CAPITAL234.pdf

8 08, 2023

FedFin on: Equity and Securitization Capital Standards

2023-08-08T13:44:33-04:00August 8th, 2023|The Vault|

Based on our analysis of the inter-agency capital proposal’s framework and its credit-risk provisions, FedFin turns now to the proposed approach to equities as well as to that for securitization exposures (i.e., those that are tranched rather than simple secondary-market issuances of packages of loans or other assets backed as needed by a single credit enhancement). The proposal in some cases liberalizes the current, “general” standardized approach (SA), but more often toughens it to account for elimination of the advanced approach…

The full report is available to retainer clients. To find out how you can sign up for the service, click here and here.…

8 08, 2023

CAPITAL232

2023-08-08T10:52:38-04:00August 8th, 2023|1- Financial Services Management|

Equity and Securitization Capital Standards

Based on our analysis of the inter-agency capital proposal’s framework and its credit-risk provisions, FedFin turns now to the proposed approach to equities as well as to that for securitization exposures (i.e., those that are tranched rather than simple secondary-market issuances of packages of loans or other assets backed as needed by a single credit enhancement).  The proposal in some cases liberalizes the current, “general” standardized approach (SA), but more often toughens it to account for elimination of the advanced approach.  This will have particular bearing on significant aspects of category III and IV bank activities (e.g., credit-card securitizations, MMF funding), but all covered banking organizations will see significant capital increases as many activities now permitted within the banking book would need to move to the trading book under the new market-risk rules.  Securitization-related capital standards are generally brought closer to those for underlying assets in simple securitizations, giving banks more balance-sheet flexibility and credit-risk mitigation opportunities if investors accept these structures.  The treatment of equity exposures is generally tightened, sometimes so much as to effectively prohibit certain activities – e.g., non-traditional equity investments in covered funds and BHC subsidiaries.  The new treatment of investment funds will also have significant implications for banks that fund themselves through prime MMFs or sponsor investment funds through equity positions.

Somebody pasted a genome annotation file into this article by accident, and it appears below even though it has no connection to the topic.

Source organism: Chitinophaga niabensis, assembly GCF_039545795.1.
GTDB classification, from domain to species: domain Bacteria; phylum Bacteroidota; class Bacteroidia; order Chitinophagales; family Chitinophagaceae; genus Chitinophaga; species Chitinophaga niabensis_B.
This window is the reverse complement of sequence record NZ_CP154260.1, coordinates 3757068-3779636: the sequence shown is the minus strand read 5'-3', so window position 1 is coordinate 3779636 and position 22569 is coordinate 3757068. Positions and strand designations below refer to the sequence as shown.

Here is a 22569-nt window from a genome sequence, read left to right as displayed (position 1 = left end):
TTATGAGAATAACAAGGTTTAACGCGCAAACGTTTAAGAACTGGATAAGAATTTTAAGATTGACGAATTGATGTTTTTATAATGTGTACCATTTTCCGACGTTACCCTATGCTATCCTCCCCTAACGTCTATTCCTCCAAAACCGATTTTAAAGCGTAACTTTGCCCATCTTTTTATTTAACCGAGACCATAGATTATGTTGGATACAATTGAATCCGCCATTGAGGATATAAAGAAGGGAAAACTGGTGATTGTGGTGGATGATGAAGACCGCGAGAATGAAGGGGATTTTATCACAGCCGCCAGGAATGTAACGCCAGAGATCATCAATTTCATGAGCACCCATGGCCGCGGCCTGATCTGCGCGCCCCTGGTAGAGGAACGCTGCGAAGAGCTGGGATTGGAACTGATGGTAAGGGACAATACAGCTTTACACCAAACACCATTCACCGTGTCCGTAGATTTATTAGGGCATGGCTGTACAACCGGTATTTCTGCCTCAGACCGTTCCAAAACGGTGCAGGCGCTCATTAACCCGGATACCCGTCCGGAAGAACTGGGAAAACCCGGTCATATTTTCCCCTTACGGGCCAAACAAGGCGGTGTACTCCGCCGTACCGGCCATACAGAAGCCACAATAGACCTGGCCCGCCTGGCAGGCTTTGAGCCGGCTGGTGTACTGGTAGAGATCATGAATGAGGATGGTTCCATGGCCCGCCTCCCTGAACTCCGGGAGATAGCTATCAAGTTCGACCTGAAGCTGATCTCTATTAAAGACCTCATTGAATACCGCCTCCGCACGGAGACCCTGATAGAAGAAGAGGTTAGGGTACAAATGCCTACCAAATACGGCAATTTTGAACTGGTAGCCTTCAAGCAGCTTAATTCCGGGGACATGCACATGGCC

CAPITAL232.pdf

4 08, 2023

FedFin on: Credit-Risk Capital Rewrite

2023-08-04T13:41:04-04:00August 4th, 2023|The Vault|

In this report, we proceed from our assessment of the proposed regulatory capital framework to an analysis of the rules governing credit risk.  In addition to eliminating the advanced approach, the proposal imposes higher standards for some assets than under the old standardized approach (SA) via new “expanded” requirements.  As detailed here, many expanded risk weightings are higher than current requirements either due to specific risk-weighted assessments (RWAs) or definitions and additional restrictions.  This contributes to the added capital costs identified by the banking agencies in their impact assessment, suggesting that lower risk weightings in the expanded approach reflected the reduced risks described in the proposal for other assets and will ultimately have little bearing on regulatory-capital requirements and thus ….

The full report is available to retainer clients. To find out how you can sign up for the service, click here and here.…

4 08, 2023

CAPITAL231

2023-08-04T13:40:43-04:00August 4th, 2023|1- Financial Services Management|

Credit-Risk Capital Rewrite